1. -a final coat of primer with potential light sanding until smooth. A final coat is need as sanding has taken be back to the wood on the edge of the body.
    2. Light coats of colour from a nitro spray can until one or two coats over what looks complete to the eye. I then understand some wet-sanding may be needed?
    3. Finish it off with 2-3 coats of clear finish
    You mention a "flood coat", I assume this is a wetter application on the final coat or two?

    Thanks,
    Z
     
  8. Buttered Biskit

    Buttered Biskit TDPRI Member

    Age:
    37
    61
    Sep 23, 2018
    Barton, WI
    You should never sand you final coat of color. Really any color coats. You rin the risk of the sand scratches swelling and showing through the clear. Just get good coverage and dont worry too much about roughness. Worry about the texture (orange peel), that will show through the clear.
     
  9. mgreene

    mgreene Tele-Holic

    777
    Jan 27, 2010
    south carolina
    I have scotch-brighted color coats - especially when they are meant to be mat or semi mat. In fact, in my last build, which was mean to look like an oxidized mint paint job, the final finish was a scotch brite rub.

    Car guys sand color coats so I am interested in hearing about not sanding color coats as a thing.

    How do you solve runs? (Aside from not making one in the first place :p - which can be hard to do with a rattle can.
     
  10. Silverface

    Silverface Poster Extraordinaire Ad Free Member

    Age:
    66
    Mar 2, 2003
    Lawndale CA
    Do NOT sand the color coats when clear is to me applied. Lacquers melt into each other creating ONE coat, and sanding helps with nothing and may introduce contaminants. There's no logical or technical reason to sand between color and clear. Even fixing runs at this point can create appearance problems, so there should be enough practice applications of ALL coats to avoid this.

    2-3 coats of clear is awfully thin. If you have practiced this and can get a glassy-smoothi finish with 6-9 light passes (2-3 "coats") then it may look fine initially - but it will provide very little surface protection to the color, and it may be incredibly easy to buff straight through it. When emulating vintage finishes I apply 3-6 clear coats; at other times, especially with highlighted grain and 3-dimensional looking "pop", 5-8 coats is about the minimum I work with.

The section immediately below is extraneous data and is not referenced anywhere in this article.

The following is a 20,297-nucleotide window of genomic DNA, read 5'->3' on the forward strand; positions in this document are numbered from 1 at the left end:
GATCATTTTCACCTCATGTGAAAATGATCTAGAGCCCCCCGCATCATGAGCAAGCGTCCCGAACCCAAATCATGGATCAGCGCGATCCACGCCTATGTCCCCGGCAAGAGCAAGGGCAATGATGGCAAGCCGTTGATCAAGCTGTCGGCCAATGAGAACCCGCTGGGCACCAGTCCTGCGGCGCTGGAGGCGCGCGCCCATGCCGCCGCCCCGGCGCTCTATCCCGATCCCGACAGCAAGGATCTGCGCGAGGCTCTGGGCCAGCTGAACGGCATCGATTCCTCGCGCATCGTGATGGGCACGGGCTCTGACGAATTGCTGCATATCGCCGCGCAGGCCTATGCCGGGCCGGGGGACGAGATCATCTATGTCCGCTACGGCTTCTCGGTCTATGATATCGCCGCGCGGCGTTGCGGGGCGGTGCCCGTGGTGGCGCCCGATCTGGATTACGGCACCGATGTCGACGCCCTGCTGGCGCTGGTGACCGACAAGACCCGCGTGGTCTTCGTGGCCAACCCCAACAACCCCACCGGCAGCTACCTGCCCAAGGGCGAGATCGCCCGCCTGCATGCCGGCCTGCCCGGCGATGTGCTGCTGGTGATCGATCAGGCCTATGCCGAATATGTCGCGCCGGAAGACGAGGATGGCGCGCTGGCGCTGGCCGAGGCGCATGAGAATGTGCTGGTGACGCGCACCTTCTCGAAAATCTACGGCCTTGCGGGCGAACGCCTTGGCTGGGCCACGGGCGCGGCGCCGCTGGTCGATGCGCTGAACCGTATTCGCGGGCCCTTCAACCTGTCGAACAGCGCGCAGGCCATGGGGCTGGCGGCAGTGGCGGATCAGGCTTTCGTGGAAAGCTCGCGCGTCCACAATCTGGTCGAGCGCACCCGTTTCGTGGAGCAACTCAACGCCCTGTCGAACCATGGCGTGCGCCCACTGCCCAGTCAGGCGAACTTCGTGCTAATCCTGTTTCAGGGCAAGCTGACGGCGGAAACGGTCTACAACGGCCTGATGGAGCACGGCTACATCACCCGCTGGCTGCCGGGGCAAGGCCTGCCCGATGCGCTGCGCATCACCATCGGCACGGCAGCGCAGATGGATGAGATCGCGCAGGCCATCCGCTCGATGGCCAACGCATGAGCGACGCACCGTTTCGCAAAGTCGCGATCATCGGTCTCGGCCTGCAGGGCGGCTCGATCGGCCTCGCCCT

Most first timers need quite a few more coats applied using almost invisible "passes" for consistency.

    Yes, a "flood coat" is a wet-look coat applied in one pass - two at most. There's no way around practice applications over complete systems to get this right, or it will have runs, a "wavy" look and other issues. But without it you end up having to sand far too much, an the gloss rarely ends up as high as when it's done correctly.

    Again - practice on scrap - with everything from prep to sealer, primers, toners, dyes, colors, clears and don't try buffing until your application technique is refined enough to eliminate wet sanding, or at worst, 15-20 minutes starting with 1500 grit - nothing more coarse.

    Just to clarify - that's without clear coats, correct? Because no matter what the sheen of final clear coats color coats should never be rubbed, sanded - only tiny spots to remove runs. knocking down the gloss of a color coat has no effect on the gloss of the clear coats.

    In most cases it's a good idea to apply clear coats over ALL lacquer color coats, even if the final finish is to be satin. color coats are more easily stained/discolored and if physically damaged they are much harder to repair.
     
  11. mgreene

    mgreene Tele-Holic

    777
    Jan 27, 2010
    south carolina
    On my last build I did a light sanding of the color coat and then scotch brited the clear coat.

    [​IMG]